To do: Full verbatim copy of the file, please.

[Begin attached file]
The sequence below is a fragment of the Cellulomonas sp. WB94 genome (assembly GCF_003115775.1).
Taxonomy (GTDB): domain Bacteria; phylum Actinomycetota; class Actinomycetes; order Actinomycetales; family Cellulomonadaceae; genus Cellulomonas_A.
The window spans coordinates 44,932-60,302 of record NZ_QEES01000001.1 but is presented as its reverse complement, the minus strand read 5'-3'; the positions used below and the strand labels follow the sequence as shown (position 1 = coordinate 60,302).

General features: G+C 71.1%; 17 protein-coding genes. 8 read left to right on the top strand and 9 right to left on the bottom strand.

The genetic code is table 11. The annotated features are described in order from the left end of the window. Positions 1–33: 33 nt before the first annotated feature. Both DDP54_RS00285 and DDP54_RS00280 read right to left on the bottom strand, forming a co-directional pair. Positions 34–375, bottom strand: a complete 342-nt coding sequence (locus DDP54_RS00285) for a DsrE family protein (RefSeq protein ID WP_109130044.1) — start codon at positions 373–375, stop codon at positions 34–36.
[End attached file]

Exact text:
The sequence below is a fragment of the Cellulomonas sp. WB94 genome (assembly GCF_003115775.1).
Taxonomy (GTDB): domain Bacteria; phylum Actinomycetota; class Actinomycetes; order Actinomycetales; family Cellulomonadaceae; genus Cellulomonas_A.
The window spans coordinates 44,932-60,302 of record NZ_QEES01000001.1 but is presented as its reverse complement, the minus strand read 5'-3'; the positions used below and the strand labels follow the sequence as shown (position 1 = coordinate 60,302).

General features: G+C 71.1%; 17 protein-coding genes. 8 read left to right on the top strand and 9 right to left on the bottom strand.

The genetic code is table 11. The annotated features are described in order from the left end of the window. Positions 1–33: 33 nt before the first annotated feature. Both DDP54_RS00285 and DDP54_RS00280 read right to left on the bottom strand, forming a co-directional pair. Positions 34–375, bottom strand: a complete 342-nt coding sequence (locus DDP54_RS00285) for a DsrE family protein (RefSeq protein ID WP_109130044.1) — start codon at positions 373–375, stop codon at positions 34–36.